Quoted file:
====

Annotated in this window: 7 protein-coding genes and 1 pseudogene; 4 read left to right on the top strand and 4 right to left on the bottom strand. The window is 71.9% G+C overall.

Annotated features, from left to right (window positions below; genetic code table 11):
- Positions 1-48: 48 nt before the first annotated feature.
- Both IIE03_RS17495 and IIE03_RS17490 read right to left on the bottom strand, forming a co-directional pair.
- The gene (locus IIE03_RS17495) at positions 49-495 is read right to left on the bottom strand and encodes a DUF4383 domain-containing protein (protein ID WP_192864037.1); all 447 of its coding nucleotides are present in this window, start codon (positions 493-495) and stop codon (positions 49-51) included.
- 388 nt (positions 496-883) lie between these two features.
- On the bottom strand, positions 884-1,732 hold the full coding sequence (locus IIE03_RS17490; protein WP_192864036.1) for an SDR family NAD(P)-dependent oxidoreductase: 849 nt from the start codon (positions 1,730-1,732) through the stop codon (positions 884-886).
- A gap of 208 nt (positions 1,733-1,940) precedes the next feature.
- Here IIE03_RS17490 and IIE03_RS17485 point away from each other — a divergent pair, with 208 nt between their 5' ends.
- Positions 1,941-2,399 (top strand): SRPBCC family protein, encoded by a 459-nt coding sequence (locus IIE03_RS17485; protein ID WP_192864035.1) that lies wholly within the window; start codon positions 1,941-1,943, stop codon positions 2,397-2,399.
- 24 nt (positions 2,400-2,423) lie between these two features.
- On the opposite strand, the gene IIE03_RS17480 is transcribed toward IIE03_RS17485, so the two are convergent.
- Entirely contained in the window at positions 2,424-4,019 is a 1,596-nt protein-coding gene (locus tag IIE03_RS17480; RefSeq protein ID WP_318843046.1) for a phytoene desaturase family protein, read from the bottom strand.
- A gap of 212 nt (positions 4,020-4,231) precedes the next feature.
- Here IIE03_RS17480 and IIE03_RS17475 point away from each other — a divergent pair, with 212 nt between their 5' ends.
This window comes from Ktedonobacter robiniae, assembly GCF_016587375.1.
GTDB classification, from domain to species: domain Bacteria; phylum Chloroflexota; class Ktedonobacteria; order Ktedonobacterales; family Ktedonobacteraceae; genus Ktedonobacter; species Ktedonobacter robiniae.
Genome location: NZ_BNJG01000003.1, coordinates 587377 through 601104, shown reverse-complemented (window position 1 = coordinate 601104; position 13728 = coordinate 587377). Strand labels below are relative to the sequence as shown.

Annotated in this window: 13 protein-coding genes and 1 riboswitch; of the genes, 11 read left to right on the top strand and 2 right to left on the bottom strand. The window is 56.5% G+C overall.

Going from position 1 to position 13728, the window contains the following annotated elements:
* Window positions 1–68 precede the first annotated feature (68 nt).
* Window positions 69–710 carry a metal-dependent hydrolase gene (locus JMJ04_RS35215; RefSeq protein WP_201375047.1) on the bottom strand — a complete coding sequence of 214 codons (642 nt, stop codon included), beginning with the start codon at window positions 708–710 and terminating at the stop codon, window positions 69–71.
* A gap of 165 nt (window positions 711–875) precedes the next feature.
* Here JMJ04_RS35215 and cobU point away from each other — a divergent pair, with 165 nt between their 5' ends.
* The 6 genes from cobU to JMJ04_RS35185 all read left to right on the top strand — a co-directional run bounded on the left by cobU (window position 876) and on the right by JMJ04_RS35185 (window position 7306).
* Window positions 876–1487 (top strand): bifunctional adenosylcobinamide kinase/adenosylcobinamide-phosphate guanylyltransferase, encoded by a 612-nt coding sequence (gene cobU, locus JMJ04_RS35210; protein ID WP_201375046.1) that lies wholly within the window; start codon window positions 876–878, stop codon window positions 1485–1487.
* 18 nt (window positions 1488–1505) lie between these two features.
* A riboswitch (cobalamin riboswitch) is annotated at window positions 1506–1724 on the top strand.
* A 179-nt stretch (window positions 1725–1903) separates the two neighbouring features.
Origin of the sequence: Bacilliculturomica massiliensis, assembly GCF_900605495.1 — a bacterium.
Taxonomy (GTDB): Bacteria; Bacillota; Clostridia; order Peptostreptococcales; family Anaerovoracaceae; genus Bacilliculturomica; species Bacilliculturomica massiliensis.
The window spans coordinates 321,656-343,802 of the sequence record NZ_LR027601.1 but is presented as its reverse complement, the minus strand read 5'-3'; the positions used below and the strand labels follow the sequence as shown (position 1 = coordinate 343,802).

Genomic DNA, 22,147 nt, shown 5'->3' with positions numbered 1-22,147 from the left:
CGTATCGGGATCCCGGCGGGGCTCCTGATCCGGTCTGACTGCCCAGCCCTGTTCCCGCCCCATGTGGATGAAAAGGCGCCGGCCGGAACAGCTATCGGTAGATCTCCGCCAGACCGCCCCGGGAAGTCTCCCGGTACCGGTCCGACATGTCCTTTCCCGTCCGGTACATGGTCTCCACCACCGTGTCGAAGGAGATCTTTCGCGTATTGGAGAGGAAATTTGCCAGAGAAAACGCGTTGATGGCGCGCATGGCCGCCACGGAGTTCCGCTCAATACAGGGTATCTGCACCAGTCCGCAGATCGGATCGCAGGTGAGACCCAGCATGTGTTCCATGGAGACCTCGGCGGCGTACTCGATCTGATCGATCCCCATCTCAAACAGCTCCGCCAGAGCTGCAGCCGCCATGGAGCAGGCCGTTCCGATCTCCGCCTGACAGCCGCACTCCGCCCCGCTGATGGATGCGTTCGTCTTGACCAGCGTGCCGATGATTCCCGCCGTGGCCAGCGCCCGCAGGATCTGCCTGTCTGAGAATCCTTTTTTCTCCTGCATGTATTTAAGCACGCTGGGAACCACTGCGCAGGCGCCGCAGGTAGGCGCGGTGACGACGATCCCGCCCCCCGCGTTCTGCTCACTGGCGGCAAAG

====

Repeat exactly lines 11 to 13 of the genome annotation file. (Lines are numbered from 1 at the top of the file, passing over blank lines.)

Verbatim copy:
- 24 nt (positions 2,400-2,423) lie between these two features.
- On the opposite strand, the gene IIE03_RS17480 is transcribed toward IIE03_RS17485, so the two are convergent.
- Entirely contained in the window at positions 2,424-4,019 is a 1,596-nt protein-coding gene (locus tag IIE03_RS17480; RefSeq protein ID WP_318843046.1) for a phytoene desaturase family protein, read from the bottom strand.